Today, the company launched a new feature called Lyft Line that lets ride seekers anywhere in the city get matched up with other would-be passengers traveling a similar route, allowing everyone in the car to pay less. The option will be available as a new tab in the Lyft app, first only for passengers in Lyft's home city of San Francisco.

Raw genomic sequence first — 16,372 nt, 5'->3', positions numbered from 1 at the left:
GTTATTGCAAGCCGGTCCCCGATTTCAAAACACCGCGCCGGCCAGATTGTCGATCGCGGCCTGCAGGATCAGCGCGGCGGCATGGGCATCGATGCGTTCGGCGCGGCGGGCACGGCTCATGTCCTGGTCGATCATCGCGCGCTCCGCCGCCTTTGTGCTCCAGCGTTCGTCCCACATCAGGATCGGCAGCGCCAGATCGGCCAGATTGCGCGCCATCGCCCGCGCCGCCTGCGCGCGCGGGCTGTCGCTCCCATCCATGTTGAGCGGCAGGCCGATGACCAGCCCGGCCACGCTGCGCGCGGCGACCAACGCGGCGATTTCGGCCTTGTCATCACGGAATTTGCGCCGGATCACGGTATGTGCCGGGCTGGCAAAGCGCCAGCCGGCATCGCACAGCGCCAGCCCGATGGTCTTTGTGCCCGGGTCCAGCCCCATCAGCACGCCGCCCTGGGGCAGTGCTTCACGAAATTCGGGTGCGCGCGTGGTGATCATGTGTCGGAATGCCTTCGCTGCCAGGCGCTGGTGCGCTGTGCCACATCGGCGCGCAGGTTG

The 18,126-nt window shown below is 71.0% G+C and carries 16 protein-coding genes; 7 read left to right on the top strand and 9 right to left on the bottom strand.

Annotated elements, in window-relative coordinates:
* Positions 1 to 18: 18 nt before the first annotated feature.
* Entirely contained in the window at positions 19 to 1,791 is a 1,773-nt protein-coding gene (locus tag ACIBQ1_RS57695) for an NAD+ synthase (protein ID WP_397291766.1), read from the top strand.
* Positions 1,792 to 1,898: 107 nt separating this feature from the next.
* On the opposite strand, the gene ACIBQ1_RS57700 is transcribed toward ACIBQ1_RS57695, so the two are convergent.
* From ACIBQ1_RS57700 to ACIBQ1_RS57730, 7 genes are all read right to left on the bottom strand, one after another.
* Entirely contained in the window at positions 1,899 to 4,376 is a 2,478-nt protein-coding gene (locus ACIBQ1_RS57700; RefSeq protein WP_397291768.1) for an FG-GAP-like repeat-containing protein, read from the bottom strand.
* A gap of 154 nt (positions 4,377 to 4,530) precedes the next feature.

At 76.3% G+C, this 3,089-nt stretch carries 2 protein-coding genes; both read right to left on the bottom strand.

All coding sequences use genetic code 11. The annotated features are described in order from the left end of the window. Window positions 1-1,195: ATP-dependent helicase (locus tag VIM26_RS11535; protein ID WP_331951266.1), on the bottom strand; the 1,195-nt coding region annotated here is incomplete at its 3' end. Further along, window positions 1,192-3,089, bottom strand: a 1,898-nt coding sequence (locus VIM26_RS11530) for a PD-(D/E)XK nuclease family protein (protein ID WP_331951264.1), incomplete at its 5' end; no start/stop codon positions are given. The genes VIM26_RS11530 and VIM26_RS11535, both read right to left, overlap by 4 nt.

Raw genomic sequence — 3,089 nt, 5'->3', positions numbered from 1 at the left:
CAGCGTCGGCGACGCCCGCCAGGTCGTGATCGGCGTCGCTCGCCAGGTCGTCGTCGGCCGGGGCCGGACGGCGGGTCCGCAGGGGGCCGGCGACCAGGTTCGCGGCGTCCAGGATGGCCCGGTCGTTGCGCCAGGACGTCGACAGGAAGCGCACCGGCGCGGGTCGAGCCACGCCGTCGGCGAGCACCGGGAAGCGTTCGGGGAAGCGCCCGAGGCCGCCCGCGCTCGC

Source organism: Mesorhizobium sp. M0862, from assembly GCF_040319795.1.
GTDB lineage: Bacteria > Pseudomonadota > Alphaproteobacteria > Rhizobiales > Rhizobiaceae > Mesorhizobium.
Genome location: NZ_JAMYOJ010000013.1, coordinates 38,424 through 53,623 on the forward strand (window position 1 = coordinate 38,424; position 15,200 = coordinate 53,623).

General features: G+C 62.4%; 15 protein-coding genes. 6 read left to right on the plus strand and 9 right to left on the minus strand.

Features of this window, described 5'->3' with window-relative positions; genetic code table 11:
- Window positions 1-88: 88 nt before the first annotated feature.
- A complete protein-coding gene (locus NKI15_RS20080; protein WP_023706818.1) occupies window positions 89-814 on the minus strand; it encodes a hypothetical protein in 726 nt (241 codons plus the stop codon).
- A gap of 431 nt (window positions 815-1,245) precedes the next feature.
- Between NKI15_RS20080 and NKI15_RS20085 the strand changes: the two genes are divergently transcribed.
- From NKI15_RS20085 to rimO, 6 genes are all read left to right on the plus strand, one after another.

Shared rides sound like a nice, cheaper, slightly greener way to get around, and the cooperative aspect fits Lyft's image as a fist-bumping, sit-in-the-front alternative to regular taxis, limos, and its more luxe competitor, Uber. But Lyft wouldn't be a San Francisco tech startup in 2014 if it didn't have bigger ambitions. "Instead of public transit, we're building what we call personal transit," Lyft CEO Logan Green said at a private media event to unveil the service. Not to be outdone, Uber scooped Lyft Line's launch last night by announcing a similar experiment in splitting rides called UberPool. As these two duke it out, we could be seeing the future of "ride-sharing" take shape?and this time, contrary to Uber's motto of "your own private driver," this future looks like actual shared rides.